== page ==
Polymer-mediated DNA vaccine delivery via bystander cells requires a proper balance between transfection efficiency and cytotoxicity

R. Noelle Palumbo, Xiao Zhong, Chun Wang

Research output: Contribution to journalArticlepeer-review

12 Scopus citations

Abstract

Direct targeting of dendritic cells is an ideal goal for DNA vaccine delivery in order to stimulate both arms of the immune system. However, dendritic cells are often difficult to transfect using nonviral polyplexes. Here we show that transfecting bystander cells such as fibroblasts with PEI/DNA complexes leads to efficient cross-presentation of a model antigen by dendritic cells and subsequent activation of antigen-specific CD8 + T cells. Maturation of dendritic cells is also stimulated after co-culture with transfected fibroblasts. Such outcomes depend on a proper balance between transfection efficiency and polyplex-induced cytotoxicity in the fibroblasts. In fact, substantial cytotoxicity is desirable and even necessary for cross-presentation and cross-priming of T cells. This study illustrates a new pathway of polymer-based DNA vaccine delivery via bystander cells without direct targeting of antigen-presenting cells and highlights the importance of exploiting polymer-induced cytotoxicity for the benefit of immune activation.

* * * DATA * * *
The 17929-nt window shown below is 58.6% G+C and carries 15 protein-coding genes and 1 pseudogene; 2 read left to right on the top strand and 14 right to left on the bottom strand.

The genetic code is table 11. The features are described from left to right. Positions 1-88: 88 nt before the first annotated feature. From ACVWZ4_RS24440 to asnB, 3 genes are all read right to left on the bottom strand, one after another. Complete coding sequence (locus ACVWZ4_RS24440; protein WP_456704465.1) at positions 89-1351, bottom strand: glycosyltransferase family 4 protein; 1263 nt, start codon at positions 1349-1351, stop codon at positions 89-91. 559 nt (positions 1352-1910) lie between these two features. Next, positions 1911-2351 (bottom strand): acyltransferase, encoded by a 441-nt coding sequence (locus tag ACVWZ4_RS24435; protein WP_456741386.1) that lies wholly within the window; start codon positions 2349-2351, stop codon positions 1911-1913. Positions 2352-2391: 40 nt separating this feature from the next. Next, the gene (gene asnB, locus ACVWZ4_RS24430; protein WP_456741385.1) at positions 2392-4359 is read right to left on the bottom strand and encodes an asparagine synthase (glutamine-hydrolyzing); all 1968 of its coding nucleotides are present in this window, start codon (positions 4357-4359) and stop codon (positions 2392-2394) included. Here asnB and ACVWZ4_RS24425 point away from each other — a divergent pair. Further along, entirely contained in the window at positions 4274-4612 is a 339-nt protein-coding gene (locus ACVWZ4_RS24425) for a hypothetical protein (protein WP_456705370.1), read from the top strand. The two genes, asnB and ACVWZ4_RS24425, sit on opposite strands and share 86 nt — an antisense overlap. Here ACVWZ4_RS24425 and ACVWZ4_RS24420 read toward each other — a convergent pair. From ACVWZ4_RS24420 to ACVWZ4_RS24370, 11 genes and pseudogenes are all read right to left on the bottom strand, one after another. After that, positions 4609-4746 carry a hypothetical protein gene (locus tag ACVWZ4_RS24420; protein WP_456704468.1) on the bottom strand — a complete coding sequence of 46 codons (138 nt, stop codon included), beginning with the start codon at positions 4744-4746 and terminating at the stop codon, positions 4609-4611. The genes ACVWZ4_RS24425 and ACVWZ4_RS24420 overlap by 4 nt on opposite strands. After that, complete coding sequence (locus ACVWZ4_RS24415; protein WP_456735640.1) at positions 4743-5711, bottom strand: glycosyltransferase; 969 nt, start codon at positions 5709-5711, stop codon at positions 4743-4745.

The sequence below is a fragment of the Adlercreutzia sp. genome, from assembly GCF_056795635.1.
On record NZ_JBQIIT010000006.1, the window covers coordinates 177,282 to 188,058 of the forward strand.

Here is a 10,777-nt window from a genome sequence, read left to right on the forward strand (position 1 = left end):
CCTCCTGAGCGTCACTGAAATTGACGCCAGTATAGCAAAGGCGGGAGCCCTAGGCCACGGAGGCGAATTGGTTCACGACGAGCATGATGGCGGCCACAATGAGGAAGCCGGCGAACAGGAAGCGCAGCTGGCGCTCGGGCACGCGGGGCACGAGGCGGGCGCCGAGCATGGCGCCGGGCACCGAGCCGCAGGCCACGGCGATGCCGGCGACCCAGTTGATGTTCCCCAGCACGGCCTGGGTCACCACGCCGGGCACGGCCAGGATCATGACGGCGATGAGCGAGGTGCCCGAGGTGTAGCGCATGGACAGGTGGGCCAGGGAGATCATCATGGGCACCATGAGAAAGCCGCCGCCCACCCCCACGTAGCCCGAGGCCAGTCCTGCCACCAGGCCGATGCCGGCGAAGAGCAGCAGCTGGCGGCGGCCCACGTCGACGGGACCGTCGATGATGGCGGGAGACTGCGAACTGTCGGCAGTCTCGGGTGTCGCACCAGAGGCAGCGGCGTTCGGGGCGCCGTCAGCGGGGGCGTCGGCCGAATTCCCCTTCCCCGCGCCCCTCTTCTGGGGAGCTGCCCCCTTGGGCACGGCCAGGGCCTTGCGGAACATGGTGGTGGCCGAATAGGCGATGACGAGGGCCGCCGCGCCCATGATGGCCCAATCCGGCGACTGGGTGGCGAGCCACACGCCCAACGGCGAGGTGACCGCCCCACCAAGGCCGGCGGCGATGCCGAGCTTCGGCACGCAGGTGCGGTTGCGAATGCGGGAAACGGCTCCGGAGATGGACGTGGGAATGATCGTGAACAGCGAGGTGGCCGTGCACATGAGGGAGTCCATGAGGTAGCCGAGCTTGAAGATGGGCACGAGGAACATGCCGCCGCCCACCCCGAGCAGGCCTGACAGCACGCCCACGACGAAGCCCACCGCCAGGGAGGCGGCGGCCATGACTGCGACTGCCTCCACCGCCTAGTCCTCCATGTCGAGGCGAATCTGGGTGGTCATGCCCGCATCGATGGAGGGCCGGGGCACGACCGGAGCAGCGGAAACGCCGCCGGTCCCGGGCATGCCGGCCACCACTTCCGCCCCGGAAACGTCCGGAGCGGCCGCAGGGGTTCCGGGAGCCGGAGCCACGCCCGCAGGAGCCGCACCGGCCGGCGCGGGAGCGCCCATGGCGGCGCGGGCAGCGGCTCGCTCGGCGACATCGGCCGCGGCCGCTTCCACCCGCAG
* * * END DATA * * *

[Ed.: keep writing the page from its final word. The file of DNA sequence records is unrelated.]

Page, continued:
Original languageEnglish (US)
Pages (from-to)86-93
Number of pages8
JournalJournal of Controlled Release
Volume157
Issue number1
DOIs
StatePublished - Jan 10 2012

Keywords

  • Cytotoxicity
  • DNA vaccine
  • Gene delivery
  • Immune response
  • Polyplex

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